Now for the sex part. I WAS getting to that. Well, it's not exactly about sex, but if you've got this far you might as well continue.

This episode is known for the kiss between Jack and the Captain, which I have to say was beautifully done and possibly one of the sweetest screen kisses I have ever seen.

(Dear Husband, on the other hand, choked out an irritated “OH GOD” before looking unhappily into the distance. Is this still the typical straight guy reaction? Do straight women get all weird when women kiss? I certainly don’t. Then again I can hit most of the notes on the Kinsey scale so what do I know? Women still seem less squirmy though. Nothing seems to freak out straight men more than male gay intimacy, and then they feel they need to go do something manly, like dismantle a car.)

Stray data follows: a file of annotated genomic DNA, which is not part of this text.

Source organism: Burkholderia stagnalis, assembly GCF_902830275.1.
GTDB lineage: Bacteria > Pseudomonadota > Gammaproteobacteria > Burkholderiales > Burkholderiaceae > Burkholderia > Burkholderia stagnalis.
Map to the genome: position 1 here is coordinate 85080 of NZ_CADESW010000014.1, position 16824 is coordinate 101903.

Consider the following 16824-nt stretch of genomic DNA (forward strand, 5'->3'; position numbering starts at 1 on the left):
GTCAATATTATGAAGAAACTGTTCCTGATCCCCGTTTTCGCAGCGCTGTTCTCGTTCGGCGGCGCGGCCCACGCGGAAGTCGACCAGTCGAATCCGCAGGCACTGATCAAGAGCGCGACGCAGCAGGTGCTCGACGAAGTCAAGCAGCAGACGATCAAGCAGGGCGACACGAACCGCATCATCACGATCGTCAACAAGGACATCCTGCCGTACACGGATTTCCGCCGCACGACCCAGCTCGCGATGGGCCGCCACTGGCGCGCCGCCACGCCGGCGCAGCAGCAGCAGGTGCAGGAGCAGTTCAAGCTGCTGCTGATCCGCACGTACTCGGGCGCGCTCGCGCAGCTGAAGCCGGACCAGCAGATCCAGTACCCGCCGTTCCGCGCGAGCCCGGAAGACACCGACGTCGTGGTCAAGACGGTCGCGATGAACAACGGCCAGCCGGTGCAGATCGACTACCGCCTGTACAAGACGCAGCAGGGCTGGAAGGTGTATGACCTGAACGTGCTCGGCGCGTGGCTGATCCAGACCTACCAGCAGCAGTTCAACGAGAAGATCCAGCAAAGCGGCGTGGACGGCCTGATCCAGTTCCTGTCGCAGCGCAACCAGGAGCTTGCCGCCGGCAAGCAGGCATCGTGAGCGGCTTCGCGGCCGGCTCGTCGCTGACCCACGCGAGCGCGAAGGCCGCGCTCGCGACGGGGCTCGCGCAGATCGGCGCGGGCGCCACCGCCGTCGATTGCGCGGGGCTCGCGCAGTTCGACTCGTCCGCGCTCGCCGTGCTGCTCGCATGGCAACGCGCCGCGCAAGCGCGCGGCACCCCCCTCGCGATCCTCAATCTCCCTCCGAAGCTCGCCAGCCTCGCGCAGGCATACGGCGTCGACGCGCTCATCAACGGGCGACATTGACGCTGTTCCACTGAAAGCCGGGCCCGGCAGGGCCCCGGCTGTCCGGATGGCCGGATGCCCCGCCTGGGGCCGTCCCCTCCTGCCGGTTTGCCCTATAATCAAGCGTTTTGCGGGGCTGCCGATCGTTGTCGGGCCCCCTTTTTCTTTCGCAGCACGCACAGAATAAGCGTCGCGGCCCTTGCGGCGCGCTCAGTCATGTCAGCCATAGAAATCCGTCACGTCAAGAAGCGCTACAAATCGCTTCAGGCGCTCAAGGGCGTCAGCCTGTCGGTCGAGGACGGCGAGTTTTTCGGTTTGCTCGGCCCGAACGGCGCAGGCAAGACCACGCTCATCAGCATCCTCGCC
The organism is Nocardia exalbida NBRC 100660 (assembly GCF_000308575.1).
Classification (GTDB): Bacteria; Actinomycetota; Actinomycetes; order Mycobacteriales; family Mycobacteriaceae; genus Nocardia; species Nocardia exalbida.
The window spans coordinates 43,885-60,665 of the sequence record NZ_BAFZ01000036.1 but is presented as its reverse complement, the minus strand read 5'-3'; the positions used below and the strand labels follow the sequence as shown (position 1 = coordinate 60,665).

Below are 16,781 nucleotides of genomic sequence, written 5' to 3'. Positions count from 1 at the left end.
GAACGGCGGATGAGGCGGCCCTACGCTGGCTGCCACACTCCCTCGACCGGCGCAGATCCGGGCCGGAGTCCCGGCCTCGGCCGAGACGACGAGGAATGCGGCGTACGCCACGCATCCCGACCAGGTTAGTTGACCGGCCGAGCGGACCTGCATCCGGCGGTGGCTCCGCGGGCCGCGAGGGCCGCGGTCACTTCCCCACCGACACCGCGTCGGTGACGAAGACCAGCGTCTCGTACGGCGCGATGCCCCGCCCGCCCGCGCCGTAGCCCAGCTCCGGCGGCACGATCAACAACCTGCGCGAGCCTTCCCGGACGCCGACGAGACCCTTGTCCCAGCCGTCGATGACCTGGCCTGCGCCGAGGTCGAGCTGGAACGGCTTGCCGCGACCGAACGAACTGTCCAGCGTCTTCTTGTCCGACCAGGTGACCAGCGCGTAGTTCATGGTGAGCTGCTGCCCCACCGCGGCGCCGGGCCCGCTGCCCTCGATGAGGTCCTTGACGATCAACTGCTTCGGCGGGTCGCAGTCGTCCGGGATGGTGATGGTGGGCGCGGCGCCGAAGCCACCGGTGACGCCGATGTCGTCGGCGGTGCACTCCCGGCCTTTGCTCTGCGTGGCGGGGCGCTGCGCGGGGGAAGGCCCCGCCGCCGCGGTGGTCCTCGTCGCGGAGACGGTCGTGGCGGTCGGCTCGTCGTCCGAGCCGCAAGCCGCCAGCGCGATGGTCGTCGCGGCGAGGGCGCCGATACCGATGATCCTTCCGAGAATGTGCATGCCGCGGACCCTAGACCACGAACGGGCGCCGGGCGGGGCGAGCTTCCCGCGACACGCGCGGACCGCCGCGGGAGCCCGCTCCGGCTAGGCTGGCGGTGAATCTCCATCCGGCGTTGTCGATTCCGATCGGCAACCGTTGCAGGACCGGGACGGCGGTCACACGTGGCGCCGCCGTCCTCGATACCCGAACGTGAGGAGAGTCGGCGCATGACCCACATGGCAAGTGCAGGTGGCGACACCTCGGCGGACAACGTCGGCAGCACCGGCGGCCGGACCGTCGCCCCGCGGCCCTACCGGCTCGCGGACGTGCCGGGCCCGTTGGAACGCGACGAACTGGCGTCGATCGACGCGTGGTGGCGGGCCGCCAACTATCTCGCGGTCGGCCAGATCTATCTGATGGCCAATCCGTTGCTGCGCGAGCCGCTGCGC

The final scenes in the dance hall are achingly sad, full of yearning and loss. I was delighted that the Captain asked Jack to dance. So what if no one in their right mind would have done that in a crowded 1940s dance hall full of soldiers? - it serves very well as a symbol of emotional courage and honesty. It costs Jack nothing to love whomever he wishes, but for the Captain, the cost would be very high indeed. He chooses to be honest, while Jack is veiled in layers of deceit. The Captain has broken through Jack’s carefully constructed persona. Jack cares that this man, whose name he took without much thought, will die. When they embrace the dance music fades and is replaced by a more haunting theme. This isn’t simply attraction, or rather the attraction isn’t merely sexual, but a recognition of the other’s truest self and an attempt to hold to that in the face of inevitable loss. I think that final kiss transcended any sort of hip nod to gayness, or the sad knowledge of impending death, and became something transformative or maybe restorative.

I mean, besides being totally hot.

The clip from the BBC is excellent but includes a portion of the scene prior to the one at the dance hall. The dance hall scene starts around 1:04: